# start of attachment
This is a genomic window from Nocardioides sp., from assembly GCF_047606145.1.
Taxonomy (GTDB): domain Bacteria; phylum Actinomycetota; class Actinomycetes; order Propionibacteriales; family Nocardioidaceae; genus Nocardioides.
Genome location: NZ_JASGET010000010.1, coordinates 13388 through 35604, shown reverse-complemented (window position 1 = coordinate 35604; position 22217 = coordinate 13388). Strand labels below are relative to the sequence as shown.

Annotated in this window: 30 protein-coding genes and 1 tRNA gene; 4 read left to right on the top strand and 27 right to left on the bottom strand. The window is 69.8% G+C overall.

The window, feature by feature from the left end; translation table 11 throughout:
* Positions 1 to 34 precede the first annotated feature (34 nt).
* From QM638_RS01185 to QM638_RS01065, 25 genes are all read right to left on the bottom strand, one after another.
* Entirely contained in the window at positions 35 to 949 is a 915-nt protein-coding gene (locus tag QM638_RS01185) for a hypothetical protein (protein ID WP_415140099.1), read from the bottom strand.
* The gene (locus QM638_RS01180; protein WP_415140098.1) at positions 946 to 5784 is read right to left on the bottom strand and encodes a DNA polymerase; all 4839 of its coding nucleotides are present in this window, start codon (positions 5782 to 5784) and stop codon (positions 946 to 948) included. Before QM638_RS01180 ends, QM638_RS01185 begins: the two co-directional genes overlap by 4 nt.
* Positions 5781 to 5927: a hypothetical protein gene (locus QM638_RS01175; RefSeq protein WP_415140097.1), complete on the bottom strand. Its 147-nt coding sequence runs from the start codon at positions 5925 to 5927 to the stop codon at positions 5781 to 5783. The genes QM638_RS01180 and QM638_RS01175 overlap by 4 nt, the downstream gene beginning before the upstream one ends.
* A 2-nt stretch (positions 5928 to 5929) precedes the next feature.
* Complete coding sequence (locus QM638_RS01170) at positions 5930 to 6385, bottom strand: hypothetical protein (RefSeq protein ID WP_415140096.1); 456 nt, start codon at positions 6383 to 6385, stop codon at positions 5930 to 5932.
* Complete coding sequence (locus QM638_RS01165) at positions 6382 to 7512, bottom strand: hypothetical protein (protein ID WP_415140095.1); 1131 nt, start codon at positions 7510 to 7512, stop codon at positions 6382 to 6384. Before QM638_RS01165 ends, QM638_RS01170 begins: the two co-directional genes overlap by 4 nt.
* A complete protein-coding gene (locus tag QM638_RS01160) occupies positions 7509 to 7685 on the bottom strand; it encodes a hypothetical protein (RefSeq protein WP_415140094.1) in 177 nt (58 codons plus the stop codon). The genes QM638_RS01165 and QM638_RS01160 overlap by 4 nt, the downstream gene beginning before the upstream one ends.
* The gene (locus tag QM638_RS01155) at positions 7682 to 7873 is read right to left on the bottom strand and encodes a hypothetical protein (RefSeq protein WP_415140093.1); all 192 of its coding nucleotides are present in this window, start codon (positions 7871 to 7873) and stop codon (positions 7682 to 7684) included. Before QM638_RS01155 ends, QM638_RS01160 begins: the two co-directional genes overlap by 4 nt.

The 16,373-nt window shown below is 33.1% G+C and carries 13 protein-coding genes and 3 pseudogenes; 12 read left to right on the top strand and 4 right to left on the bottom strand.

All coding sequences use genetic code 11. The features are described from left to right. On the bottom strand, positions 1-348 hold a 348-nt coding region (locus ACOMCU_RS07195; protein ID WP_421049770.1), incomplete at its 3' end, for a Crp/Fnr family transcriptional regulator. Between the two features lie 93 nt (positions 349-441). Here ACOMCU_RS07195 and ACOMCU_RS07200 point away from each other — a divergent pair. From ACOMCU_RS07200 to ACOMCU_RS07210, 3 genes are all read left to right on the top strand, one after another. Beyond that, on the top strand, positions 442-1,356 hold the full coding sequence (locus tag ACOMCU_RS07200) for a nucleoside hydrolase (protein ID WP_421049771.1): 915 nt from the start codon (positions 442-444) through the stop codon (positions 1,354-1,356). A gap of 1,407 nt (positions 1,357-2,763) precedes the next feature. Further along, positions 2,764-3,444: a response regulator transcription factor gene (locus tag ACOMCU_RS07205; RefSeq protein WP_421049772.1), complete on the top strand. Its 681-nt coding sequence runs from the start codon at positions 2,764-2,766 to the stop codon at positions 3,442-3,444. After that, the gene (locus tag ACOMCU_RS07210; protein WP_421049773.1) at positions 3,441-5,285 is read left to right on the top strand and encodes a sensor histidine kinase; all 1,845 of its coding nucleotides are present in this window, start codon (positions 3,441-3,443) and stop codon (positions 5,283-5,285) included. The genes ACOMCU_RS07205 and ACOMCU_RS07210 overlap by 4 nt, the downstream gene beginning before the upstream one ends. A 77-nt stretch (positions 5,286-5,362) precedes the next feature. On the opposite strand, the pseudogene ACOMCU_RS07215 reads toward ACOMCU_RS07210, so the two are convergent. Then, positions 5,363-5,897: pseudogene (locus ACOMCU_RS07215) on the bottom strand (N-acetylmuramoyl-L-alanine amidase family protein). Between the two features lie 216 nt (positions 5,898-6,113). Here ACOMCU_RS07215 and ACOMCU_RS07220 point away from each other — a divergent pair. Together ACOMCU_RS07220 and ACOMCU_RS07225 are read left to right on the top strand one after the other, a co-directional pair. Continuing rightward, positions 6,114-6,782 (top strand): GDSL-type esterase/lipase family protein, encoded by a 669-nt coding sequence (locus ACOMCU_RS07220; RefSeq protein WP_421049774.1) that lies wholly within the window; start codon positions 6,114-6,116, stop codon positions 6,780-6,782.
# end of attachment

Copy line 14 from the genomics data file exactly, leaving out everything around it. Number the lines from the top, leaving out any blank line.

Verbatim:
* A complete protein-coding gene (locus tag QM638_RS01160) occupies positions 7509 to 7685 on the bottom strand; it encodes a hypothetical protein (RefSeq protein WP_415140094.1) in 177 nt (58 codons plus the stop codon). The genes QM638_RS01165 and QM638_RS01160 overlap by 4 nt, the downstream gene beginning before the upstream one ends.